Friday, February 22

St. Michaels, Maryland: A Historic Gem on the Eastern Shore, with a Great Maritime Museum and the Crab Claw

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The first time I went to St. Michaels, Maryland, a gem of a small (pop: 1,029), historic (dating to 1677), waterfront community on the Eastern Shore of the Chesapeake, was about 35 years ago with my friend and colleague, the late Dan Fales. We were delivering a Bertram 46 from Norfolk, Virginia, to Norwalk, Connecticut, and stopped for the night. Actually, we stopped so we could have a crab dinner sitting on the porch of the Crab Claw, looking out over the Miles River and the flow of boats in and out of the harbor.

Over the years I’ve gone back whenever I was in the area, most recently a few years ago with Billy Black, the photographer, and Ken Sawyer on his custom 42-foot cruiser, Lionheart Concerto, that was designed to look like a Bugatti on the water and had a player piano in the salon. And we went back to the Crab Claw.

We also explored town, walking down the one main street, Talbot Street, lined with colorful shops, most flying American flags. And we spent much of an afternoon at the Chesapeake Bay Maritime Museum, an 18-acre institution with a large collection of Chesapeake Bay watercraft, including a restoration of an 1889 bugeye, essentially a large log canoe used for oystering. The museum includes a boat shop for restorations, and exhibits of everything from maps of the area dating to the early explorers to fairly new photographs of life on the water.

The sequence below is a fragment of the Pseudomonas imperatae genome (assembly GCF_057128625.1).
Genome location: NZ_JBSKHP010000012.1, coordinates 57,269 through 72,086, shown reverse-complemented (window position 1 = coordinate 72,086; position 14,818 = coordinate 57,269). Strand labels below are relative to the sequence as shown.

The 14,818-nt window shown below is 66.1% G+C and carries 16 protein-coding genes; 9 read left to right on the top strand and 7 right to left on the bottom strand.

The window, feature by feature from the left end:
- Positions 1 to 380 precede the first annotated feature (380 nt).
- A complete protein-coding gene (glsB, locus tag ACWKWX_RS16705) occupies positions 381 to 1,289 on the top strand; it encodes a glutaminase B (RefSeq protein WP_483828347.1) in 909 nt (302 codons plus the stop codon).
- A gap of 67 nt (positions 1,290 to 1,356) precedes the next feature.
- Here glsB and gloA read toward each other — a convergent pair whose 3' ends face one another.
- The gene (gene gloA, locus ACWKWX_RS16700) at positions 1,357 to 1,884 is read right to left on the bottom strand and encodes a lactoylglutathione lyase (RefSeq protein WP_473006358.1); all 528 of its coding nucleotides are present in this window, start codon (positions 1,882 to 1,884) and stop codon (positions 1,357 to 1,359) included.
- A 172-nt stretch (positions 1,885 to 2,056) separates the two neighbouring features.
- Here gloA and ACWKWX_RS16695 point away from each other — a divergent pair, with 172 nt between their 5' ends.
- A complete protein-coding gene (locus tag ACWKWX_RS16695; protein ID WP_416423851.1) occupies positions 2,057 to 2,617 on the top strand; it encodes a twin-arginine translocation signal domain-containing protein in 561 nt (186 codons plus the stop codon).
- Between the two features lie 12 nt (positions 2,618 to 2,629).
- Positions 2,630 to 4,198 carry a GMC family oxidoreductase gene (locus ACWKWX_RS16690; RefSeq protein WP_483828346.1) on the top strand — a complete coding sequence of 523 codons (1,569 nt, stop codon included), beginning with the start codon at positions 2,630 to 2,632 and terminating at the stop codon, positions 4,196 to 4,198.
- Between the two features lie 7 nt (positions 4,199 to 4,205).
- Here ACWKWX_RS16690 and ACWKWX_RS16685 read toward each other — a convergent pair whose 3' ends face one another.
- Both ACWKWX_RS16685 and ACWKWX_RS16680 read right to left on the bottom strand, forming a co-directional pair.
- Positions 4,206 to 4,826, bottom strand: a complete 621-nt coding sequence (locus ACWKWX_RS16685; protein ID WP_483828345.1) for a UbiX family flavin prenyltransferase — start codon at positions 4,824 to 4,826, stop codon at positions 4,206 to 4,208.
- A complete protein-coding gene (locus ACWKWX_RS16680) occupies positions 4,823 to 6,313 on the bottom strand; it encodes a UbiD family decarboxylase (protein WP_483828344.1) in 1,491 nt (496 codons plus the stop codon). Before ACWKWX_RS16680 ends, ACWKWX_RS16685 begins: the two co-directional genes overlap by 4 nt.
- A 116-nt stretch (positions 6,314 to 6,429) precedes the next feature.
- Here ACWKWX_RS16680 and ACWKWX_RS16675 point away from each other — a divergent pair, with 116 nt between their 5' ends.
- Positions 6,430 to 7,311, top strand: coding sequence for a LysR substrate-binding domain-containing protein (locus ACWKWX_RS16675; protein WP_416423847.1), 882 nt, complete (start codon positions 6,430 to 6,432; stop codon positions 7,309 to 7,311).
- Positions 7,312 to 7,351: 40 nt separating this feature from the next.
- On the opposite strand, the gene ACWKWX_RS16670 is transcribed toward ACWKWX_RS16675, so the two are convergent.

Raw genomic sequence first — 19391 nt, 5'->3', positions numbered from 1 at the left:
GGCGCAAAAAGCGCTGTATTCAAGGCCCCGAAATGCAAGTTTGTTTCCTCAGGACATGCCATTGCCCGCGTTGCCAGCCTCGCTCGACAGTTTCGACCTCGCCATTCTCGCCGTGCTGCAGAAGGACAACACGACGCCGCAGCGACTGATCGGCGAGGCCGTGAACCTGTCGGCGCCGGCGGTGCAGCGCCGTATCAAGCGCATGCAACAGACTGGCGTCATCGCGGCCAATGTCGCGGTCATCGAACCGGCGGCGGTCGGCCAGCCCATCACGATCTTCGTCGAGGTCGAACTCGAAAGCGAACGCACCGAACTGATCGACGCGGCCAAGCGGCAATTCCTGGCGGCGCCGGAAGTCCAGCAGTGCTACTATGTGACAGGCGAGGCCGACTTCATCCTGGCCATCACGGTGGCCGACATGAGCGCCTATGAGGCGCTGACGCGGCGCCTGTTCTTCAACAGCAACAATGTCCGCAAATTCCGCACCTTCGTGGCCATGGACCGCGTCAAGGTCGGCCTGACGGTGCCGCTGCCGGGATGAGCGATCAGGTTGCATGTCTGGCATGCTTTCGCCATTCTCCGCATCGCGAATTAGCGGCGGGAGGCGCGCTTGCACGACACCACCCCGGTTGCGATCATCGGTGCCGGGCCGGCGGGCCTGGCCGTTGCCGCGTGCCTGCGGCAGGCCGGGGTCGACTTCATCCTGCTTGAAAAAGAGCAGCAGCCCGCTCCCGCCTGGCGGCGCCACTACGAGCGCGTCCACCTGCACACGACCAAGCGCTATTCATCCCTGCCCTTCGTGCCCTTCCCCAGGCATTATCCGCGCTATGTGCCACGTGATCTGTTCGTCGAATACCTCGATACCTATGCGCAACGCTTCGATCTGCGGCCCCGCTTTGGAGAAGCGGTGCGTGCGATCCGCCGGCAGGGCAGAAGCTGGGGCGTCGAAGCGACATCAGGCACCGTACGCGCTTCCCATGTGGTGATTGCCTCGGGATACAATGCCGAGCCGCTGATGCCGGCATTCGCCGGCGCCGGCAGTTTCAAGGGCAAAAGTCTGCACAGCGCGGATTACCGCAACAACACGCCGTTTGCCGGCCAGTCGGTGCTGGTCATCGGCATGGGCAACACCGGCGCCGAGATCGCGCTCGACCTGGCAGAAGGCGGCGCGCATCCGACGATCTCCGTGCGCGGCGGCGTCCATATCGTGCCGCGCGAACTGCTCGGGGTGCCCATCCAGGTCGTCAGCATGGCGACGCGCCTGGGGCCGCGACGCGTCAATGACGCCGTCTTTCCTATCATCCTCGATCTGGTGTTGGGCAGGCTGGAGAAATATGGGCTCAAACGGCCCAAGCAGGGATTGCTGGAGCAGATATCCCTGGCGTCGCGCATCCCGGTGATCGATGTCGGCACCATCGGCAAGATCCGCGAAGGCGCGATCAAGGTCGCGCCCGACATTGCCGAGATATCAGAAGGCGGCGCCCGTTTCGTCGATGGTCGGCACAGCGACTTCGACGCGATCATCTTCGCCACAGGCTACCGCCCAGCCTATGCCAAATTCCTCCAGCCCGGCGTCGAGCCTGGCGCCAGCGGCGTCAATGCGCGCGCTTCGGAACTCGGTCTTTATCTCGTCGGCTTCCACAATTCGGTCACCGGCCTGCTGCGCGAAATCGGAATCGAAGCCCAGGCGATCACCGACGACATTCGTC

Then we headed for the Inn at Perry Cabin, built more than 200 years ago as the home of a naval commander, and now a luxury hotel with 78 rooms, two restaurants, a swimming pool, tennis courts and a golf course. We pondered our next day’s cruise while relaxing on the Adirondack chairs on the manicured lawns. If you see pictures of the inn and its looks familiar, it had a cameo role in the Wedding Crashers movie.

St. Michaels is an easy drive from Annapolis, but the real point is to arrive by boat. There are several marinas. You can walk a few blocks to the center of town from St. Michaels Marina, a modern facility with 55 transient slips for boats from 25- to 220-feet, a chandlery and a swimming pool. Read more:





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